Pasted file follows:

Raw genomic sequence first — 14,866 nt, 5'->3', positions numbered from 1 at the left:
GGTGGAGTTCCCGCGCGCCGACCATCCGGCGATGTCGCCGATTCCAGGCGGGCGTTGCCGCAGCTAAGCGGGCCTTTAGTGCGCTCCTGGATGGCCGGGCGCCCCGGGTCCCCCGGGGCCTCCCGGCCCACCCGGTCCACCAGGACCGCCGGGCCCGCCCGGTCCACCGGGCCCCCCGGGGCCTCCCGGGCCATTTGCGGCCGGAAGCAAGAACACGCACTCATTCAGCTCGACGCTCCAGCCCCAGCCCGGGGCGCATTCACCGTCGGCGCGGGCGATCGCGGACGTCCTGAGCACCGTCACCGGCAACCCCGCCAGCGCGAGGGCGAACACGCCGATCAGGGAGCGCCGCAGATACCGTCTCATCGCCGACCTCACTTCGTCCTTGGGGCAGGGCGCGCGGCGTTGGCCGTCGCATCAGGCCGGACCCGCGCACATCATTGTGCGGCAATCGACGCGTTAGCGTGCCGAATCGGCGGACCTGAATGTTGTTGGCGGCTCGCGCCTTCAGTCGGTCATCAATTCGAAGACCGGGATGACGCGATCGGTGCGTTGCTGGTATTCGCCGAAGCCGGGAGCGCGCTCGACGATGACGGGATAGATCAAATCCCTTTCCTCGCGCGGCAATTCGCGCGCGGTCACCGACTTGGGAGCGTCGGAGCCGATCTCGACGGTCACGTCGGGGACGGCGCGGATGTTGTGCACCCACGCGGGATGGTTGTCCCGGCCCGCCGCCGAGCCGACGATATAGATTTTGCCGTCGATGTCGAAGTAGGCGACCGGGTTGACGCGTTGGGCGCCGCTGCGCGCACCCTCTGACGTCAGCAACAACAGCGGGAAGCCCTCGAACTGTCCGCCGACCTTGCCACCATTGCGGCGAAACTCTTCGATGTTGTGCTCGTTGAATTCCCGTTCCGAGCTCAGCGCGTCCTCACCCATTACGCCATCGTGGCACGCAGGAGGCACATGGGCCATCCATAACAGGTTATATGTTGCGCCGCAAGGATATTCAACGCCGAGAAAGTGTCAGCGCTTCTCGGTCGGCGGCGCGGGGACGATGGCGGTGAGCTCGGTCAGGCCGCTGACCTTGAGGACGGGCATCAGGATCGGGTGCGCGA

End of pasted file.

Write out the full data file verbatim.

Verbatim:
Raw genomic sequence first — 14,866 nt, 5'->3', positions numbered from 1 at the left:
GGTGGAGTTCCCGCGCGCCGACCATCCGGCGATGTCGCCGATTCCAGGCGGGCGTTGCCGCAGCTAAGCGGGCCTTTAGTGCGCTCCTGGATGGCCGGGCGCCCCGGGTCCCCCGGGGCCTCCCGGCCCACCCGGTCCACCAGGACCGCCGGGCCCGCCCGGTCCACCGGGCCCCCCGGGGCCTCCCGGGCCATTTGCGGCCGGAAGCAAGAACACGCACTCATTCAGCTCGACGCTCCAGCCCCAGCCCGGGGCGCATTCACCGTCGGCGCGGGCGATCGCGGACGTCCTGAGCACCGTCACCGGCAACCCCGCCAGCGCGAGGGCGAACACGCCGATCAGGGAGCGCCGCAGATACCGTCTCATCGCCGACCTCACTTCGTCCTTGGGGCAGGGCGCGCGGCGTTGGCCGTCGCATCAGGCCGGACCCGCGCACATCATTGTGCGGCAATCGACGCGTTAGCGTGCCGAATCGGCGGACCTGAATGTTGTTGGCGGCTCGCGCCTTCAGTCGGTCATCAATTCGAAGACCGGGATGACGCGATCGGTGCGTTGCTGGTATTCGCCGAAGCCGGGAGCGCGCTCGACGATGACGGGATAGATCAAATCCCTTTCCTCGCGCGGCAATTCGCGCGCGGTCACCGACTTGGGAGCGTCGGAGCCGATCTCGACGGTCACGTCGGGGACGGCGCGGATGTTGTGCACCCACGCGGGATGGTTGTCCCGGCCCGCCGCCGAGCCGACGATATAGATTTTGCCGTCGATGTCGAAGTAGGCGACCGGGTTGACGCGTTGGGCGCCGCTGCGCGCACCCTCTGACGTCAGCAACAACAGCGGGAAGCCCTCGAACTGTCCGCCGACCTTGCCACCATTGCGGCGAAACTCTTCGATGTTGTGCTCGTTGAATTCCCGTTCCGAGCTCAGCGCGTCCTCACCCATTACGCCATCGTGGCACGCAGGAGGCACATGGGCCATCCATAACAGGTTATATGTTGCGCCGCAAGGATATTCAACGCCGAGAAAGTGTCAGCGCTTCTCGGTCGGCGGCGCGGGGACGATGGCGGTGAGCTCGGTCAGGCCGCTGACCTTGAGGACGGGCATCAGGATCGGGTGCGCGA